Understanding the Mumbai Attacks
NEW YORK, December 17, 2008 - In the wake of last month's terrorist
attack on Mumbai, a panel of writers convened at the Asia Society to
deliver scathing criticism of both India's and Pakistan's governments
and to express their solidarity with the city's people. Novelist Salman Rushdie, author of Midnight's Children and many other books; Mira Kamdar, former Bernard Schwartz Fellow, Asia Society, and author of Planet India: The Turbulent Rise of the Largest Democracy; and NYU journalism professor Suketu Mehta, author of Maximum City: Bombay Lost and Found, spoke in a conversation moderated by Rome Hartman, executive producer for BBC World News America.
The writers began by expressing their personal ties to, and affinity
for, the wounded city. Rushdie and Mehta both paid tribute to its
pluralism and openness by reading from their published works. Kamdar,
who lost a family member in the assault, remarked, "My cousin was a
soft target, and in a sense the whole city is a soft target." While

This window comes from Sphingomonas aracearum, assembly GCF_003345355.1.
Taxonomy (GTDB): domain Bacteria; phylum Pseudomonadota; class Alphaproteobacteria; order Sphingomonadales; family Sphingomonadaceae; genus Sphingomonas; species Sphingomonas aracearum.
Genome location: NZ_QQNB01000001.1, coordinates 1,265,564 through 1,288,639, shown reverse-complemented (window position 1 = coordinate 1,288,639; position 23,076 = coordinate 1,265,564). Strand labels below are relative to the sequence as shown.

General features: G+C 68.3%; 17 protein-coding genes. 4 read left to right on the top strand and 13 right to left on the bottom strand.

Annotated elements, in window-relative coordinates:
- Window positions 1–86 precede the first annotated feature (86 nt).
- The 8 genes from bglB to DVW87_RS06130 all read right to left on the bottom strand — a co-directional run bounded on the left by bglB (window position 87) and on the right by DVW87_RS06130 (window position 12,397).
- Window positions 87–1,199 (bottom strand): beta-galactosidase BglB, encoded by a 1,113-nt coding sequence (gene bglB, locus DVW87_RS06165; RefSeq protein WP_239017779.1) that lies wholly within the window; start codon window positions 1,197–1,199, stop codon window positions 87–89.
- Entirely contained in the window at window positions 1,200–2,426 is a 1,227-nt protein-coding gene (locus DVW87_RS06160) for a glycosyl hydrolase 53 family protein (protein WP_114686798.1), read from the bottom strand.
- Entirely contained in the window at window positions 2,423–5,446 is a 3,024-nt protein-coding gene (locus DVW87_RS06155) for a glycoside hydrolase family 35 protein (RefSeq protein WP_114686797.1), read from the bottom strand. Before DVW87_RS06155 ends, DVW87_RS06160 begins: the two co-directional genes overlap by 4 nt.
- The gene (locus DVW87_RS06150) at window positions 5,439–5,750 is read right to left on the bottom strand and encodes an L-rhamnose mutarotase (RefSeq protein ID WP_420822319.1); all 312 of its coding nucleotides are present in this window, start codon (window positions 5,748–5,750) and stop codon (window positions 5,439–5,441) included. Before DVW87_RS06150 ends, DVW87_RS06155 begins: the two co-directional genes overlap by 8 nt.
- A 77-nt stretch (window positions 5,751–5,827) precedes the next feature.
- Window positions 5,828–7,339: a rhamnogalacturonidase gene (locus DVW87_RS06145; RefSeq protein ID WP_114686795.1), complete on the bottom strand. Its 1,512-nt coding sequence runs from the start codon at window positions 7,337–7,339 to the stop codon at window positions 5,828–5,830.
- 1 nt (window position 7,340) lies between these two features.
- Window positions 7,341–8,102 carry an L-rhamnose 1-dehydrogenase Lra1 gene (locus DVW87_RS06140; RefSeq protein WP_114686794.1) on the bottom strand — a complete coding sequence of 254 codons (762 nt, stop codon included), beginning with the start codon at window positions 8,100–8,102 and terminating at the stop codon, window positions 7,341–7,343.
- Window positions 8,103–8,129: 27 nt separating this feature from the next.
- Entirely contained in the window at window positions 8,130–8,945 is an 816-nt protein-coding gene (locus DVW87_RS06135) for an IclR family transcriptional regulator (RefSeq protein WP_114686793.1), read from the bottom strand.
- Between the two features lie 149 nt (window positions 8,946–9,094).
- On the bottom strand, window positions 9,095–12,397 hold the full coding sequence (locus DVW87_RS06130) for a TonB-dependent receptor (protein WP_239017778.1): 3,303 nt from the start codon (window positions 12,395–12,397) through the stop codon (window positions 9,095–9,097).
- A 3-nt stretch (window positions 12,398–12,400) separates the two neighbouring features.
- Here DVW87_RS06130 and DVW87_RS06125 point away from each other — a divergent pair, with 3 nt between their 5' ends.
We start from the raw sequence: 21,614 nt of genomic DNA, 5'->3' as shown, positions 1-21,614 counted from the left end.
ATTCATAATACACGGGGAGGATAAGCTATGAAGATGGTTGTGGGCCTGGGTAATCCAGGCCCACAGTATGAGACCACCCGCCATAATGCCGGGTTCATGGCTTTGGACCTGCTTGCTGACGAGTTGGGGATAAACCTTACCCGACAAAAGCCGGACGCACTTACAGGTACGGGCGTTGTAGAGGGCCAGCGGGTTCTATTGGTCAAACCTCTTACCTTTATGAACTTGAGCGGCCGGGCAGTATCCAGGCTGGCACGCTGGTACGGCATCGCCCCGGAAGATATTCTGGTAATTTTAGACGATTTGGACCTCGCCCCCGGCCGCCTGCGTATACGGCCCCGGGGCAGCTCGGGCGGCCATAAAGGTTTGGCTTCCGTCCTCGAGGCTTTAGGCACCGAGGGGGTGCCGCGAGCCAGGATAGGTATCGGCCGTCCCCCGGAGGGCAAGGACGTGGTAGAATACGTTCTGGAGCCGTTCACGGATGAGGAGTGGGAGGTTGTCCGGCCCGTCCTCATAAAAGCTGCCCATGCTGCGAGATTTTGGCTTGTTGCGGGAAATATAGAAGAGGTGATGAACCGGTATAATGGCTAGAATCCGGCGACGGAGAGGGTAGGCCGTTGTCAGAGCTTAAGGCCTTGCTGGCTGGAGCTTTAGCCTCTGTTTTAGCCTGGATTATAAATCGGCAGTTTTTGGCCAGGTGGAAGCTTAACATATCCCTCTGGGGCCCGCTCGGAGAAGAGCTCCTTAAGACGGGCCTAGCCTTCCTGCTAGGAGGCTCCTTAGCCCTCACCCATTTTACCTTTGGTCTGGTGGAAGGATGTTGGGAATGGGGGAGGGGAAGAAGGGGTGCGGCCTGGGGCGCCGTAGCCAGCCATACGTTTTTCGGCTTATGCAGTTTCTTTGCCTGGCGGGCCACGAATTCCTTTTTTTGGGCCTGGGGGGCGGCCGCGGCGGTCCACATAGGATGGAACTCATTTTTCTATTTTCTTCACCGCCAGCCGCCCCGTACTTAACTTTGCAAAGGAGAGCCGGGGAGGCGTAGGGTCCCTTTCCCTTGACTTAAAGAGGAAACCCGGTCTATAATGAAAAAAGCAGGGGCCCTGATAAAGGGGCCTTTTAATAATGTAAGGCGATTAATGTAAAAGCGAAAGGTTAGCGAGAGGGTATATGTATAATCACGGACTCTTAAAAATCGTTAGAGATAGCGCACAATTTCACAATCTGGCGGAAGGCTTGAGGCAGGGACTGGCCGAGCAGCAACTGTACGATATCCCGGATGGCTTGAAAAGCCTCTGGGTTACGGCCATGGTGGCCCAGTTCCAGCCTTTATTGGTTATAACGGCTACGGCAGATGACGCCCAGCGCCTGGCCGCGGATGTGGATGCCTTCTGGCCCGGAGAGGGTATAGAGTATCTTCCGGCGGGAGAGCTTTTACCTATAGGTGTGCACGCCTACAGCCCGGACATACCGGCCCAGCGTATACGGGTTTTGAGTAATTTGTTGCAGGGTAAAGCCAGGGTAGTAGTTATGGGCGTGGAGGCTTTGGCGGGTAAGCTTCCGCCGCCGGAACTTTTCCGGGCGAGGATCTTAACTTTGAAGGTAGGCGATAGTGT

lambasting the Indian authorities' incompetent response to the attack,
Rushdie and Kamdar agreed that draconian new security laws were not the
answer to the terrorist threat.
The panel unaninimously condemned Pakistan's government for denying any
Pakistani connection to the attack, and for its widely perceived
complicity in fostering Islamic terrorist organizations. The panelists
were careful to point out that their criticism was directed at a
segment of Pakistan's military and political elite and not at its
citizenry. Mehta read from an editorial in the Pakistani newspaper The News to underscore the point that Pakistan itself is perhaps most seriously threatened by Islamic extremists.
Responding to a question about the tumultuous Indian media coverage of
the attack, the speakers agreed that while some of that coverage was
chaotic and exploitative, the media's shortcomings were negligible next
to those of the civil authorities and that it had only been trying to
do its job during a crisis. "That's not where the problem was,"
commented Rushdie, while Mehta added, "Thank god India is an open
enough society that no general or policeman can tell the media what to
cover and what not to cover."
Ending on a positive note, Mehta expressed a tentative hope that the
failings in India's public sector exposed by the attack might spur the
country's middle class to engage in political life and that the
governing structure might be reformed so that Mumbai could finally get
its own mayor.
Co-sponsored by the Indo-American Arts Council and the South Asian Journalists Association (SAJA).
Midnight's Children by Salman Rushdie, Planet India by Mira Kamdar, and Maximum City: Bombay Lost and Found by Suketu Mehta are available from AsiaStore.